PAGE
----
If you get the chance to speak with me, you would realize that I am not a very happy person to be around.
However, happiness is a subject that comfound a lot of us. The pursuit of wealth is supposed to be the solution to address unhappiness.
Yet, sometimes we are in an unhappy mood. Some of us will sink deeper into a depressive mode. Sometimes we are happier.
Perhaps the reason we could not be happier is because we have not read the user manual of happiness. If we have not read the manual, how can we be happier?
In the twenty-plus years that we have the internet, you would be able to find more happiness manual writers whose work may allow you to become happier. As a finance blogger and podcast listener, I would encounter an article on why we are unhappy/happy and how to become happier/less sad.
To a large degree, they helped me explain why we will feel a certain way. Whether they have the solution to make us happier or not is debatable.
Popular Science has an article titled How to spend your money for maximum happiness this week. I think it is one of the better articles out there. If you read enough, you would realize a lot would talk about the same thing. But some writers were able to put across in a better manner.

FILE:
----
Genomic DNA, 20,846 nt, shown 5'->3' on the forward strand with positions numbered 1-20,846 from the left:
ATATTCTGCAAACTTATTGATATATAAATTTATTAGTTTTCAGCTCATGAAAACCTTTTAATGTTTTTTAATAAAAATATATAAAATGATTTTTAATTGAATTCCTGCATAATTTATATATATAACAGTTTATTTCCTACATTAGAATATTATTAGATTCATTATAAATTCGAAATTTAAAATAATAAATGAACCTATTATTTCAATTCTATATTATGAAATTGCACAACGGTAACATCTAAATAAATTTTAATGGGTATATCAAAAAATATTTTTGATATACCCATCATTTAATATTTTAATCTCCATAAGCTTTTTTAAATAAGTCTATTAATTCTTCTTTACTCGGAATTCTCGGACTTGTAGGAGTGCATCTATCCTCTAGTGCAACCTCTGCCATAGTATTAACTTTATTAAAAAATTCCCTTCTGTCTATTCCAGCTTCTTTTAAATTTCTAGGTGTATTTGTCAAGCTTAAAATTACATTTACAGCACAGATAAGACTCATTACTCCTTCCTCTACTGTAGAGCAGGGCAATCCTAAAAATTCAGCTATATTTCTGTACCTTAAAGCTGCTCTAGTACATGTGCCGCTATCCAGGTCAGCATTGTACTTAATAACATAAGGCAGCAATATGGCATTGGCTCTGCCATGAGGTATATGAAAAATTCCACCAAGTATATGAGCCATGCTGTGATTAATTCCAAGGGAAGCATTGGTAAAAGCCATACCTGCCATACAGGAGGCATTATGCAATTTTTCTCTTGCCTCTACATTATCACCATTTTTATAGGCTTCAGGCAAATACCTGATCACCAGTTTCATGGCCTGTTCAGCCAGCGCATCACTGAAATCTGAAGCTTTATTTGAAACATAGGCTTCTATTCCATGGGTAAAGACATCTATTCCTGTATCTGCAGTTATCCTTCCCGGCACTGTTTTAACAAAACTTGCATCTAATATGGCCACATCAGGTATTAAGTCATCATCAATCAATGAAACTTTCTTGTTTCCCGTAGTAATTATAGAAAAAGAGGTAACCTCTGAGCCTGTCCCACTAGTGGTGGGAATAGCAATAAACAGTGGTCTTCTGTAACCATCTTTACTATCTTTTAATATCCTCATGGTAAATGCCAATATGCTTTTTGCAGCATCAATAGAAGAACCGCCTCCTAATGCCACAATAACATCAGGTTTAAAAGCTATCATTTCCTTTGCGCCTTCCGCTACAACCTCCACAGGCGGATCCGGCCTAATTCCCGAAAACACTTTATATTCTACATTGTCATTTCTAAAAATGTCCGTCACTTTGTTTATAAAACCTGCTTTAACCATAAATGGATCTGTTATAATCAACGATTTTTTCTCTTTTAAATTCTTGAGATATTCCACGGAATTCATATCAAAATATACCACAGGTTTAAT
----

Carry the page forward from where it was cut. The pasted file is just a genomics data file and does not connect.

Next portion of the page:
I will highlight the parts where they resonated more with me. I will also pen down a little of what I learn about happiness over the years.
Thinking about the Concept of Happiness is a Luxury for those who are more Affluent or have More Headspace
Here is an interpretation of Maslow’s famous Hierarchy of Needs. The pyramid depicts the stages of our needs. We have to get physiological needs settled before we can explore safety and then low and belonging.